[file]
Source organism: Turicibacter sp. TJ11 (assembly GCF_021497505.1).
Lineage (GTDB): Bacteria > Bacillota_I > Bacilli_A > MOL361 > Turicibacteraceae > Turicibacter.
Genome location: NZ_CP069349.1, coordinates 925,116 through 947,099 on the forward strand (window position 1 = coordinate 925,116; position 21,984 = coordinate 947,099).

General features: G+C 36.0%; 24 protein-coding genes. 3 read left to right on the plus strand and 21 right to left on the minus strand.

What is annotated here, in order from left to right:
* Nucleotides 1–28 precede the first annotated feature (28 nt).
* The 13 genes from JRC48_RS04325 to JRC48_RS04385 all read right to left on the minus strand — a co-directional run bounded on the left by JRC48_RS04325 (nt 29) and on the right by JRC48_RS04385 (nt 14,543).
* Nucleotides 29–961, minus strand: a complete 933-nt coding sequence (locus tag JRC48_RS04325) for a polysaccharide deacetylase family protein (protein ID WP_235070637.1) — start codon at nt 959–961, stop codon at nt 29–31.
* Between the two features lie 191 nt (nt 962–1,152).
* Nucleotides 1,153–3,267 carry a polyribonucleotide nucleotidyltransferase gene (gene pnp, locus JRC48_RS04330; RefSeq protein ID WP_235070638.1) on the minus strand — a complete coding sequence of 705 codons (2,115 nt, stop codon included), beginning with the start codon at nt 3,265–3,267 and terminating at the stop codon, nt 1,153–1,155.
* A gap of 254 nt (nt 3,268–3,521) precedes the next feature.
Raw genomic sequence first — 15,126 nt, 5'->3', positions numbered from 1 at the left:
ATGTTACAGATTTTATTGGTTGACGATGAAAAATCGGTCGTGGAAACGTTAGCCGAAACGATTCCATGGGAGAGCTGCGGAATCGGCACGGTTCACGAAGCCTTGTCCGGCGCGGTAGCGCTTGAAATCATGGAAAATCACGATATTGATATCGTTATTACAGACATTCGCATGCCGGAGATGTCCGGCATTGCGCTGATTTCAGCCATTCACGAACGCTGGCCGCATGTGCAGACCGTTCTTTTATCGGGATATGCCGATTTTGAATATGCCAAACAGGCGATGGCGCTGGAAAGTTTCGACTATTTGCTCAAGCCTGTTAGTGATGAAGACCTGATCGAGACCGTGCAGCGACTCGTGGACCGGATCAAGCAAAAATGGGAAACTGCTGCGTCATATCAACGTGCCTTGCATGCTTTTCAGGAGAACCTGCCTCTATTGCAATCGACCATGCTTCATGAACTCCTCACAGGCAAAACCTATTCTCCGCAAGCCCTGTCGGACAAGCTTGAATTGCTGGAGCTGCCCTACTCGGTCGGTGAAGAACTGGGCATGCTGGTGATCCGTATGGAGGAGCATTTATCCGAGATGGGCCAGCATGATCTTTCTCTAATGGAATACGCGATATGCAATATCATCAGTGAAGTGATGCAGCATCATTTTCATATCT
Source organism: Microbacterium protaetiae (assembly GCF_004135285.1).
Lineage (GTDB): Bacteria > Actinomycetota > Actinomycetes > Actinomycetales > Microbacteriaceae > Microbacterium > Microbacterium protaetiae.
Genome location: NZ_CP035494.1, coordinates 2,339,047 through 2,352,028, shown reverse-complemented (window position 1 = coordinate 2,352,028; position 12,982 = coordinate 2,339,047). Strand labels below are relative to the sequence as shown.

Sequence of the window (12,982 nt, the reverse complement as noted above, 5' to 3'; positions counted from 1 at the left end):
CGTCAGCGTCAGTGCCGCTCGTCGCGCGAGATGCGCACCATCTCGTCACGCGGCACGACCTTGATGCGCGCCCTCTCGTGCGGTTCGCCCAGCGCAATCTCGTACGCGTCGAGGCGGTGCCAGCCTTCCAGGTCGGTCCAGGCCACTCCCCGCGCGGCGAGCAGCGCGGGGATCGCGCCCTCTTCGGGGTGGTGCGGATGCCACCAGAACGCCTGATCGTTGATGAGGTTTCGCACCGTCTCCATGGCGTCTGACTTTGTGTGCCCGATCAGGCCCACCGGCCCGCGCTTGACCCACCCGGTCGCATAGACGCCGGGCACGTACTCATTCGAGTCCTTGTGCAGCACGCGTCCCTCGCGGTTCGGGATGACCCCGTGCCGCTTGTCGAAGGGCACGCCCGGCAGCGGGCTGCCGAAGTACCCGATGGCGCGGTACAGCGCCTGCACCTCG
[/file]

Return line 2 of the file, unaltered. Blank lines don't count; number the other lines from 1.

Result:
Lineage (GTDB): Bacteria > Bacillota_I > Bacilli_A > MOL361 > Turicibacteraceae > Turicibacter.